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Historic Preservation - Technical Procedures

Spectitle:

Checklist For Inspecting Cast Iron Failures

Procedure code:

0501001S

Source:

Outdoor Sculpture Manual - Center For Public Buildings

Division:

Metals

Section:

Metal Materials

Last Modified:

08/20/2013

Details:

Checklist For Inspecting Cast Iron Failures



CHECKLIST FOR INSPECTING CAST IRON FAILURES 

REFERENCES:

Margot Gayle, David W. Look, John G. Waite. Metals in America's Historic Buildings. Washington: National Park Service, 1992

 

L. William Zahner. Architectural Metals: A Guide to Selection, Specification, and Performance. New York City: John Wiley & Sons, 1995.

 

National Park Service: Preservation Brief 27,  The Maintenance and Repair of Architectural Cast Iron

http://www.nps.gov/tps/how-to-preserve/briefs/27-cast-iron.htm 

           

This general checklist is an aid for inspecting the condition of
cast iron.  It should be used as a supplement to 05010-04-S "Cast
Iron:  Characteristics, Uses and Problems".


1.   Examine the overall surface condition and appearance, paying
    particular attention to horizontal surfaces.  Look for cracks,
    crevices, pockets, folds or details in the metal which may
    collect and hold water.

2.   Examine and evaluate the coatings; determine the type and age
    of protective coating by visual or laboratory analysis.  Look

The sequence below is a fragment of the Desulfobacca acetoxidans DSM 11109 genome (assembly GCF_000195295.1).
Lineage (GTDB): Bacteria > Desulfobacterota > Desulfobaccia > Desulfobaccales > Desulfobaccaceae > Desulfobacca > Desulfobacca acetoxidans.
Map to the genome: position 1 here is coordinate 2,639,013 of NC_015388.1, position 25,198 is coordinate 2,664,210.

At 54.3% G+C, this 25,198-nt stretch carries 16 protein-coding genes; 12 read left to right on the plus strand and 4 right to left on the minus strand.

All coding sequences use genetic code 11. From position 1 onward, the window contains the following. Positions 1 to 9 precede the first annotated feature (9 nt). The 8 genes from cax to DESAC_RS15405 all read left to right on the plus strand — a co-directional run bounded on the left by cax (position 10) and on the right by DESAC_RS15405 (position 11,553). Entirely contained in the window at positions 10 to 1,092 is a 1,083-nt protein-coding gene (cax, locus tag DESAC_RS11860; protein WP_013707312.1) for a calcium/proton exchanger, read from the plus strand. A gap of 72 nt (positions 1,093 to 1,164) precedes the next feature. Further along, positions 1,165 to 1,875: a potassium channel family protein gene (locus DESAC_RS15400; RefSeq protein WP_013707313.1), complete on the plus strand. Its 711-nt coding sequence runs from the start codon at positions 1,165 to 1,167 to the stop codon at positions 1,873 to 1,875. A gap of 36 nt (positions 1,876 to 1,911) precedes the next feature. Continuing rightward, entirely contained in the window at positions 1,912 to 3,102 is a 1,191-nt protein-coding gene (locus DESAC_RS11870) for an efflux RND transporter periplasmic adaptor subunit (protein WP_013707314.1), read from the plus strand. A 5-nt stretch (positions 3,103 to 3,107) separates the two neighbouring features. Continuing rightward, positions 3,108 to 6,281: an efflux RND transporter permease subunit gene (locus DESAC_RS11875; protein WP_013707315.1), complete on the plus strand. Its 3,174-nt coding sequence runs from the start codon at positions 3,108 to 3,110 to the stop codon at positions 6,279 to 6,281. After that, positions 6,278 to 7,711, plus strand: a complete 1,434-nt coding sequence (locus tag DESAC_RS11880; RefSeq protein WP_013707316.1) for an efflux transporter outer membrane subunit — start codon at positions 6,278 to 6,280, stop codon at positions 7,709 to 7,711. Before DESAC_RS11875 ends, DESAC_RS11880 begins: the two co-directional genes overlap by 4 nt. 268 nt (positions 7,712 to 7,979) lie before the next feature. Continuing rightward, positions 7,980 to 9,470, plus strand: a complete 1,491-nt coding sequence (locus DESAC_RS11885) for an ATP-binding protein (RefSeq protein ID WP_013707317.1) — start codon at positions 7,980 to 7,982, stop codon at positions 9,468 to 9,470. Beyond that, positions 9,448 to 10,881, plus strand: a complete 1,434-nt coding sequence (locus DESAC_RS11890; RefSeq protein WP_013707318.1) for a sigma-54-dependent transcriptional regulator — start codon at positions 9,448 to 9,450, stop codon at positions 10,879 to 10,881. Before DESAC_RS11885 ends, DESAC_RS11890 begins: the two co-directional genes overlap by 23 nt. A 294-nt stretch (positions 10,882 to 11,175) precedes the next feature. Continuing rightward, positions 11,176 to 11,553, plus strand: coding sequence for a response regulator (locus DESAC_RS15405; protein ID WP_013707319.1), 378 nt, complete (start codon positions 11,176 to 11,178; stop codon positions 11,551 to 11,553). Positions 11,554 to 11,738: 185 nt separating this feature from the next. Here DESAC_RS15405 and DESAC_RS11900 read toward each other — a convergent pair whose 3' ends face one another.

for:

    a.   Cracks or breaks in the coating such as crazing, hairline
         cracks, cracks along seams, or other fractures in the
         surface, evidence of rust or rust stains at crazing, or
         blistering/flaking adjacent to cracks.  Failures of this
         type may be one of the earliest warning signs of
         potential deterioration.

    b.   Bubbles or blisters on the surface of the coating.  This
         type of failure results from the separation of the
         protective coating from the substrate.  When left
         unrepaired, these air pockets may trap water or moisture
         and may accelerate deterioration or produce corrosion.
         Waxes and oil coatings are not susceptible to blistering.

         1)   Note extent of blistering and location of problem.

         2)   Is the problem localized or general?

    c.   Peeling and flaking of the surface.  This usually results
         from unrepaired cracking or blistering (discussed above)
         and represents a more advanced stage of coatings failure.
         Areas left unprotected due to coatings loss may result in
         rust or corrosion.

         1)   Note extent of peeling/flaking and location of
              problem.

         2)   Is the problem localized or general?

    d.   Erosion and wear of the surface.  Carefully examine the
         coating as well as the bare metal.  

         1)   If possible, note all evidence of wear due to
              environmental or natural exposure.

         2)   If possible, note all evidence of wear due to human
              exposure or vandalism.

    e.   Graffiti on the surface.

         1)   Note basic types of graffiti material used such as
              paint, greasepaint, lipstick, marker, etc.

         2)   Note pattern of graffiti and location.

    f.   Structural and mechanical deterioration.  Look for
         rusting, cracks, breaks, etc.  Monitor areas of concern
         to determine if they are active.

         1)   Identify locations of broken pieces.  Note if they
              are missing or salvageable.  Label all recovered
              material to location.

         2)   Identify locations of breaks at seams.  Note
              whether connectors are missing or loose.

                         END OF SECTION
 


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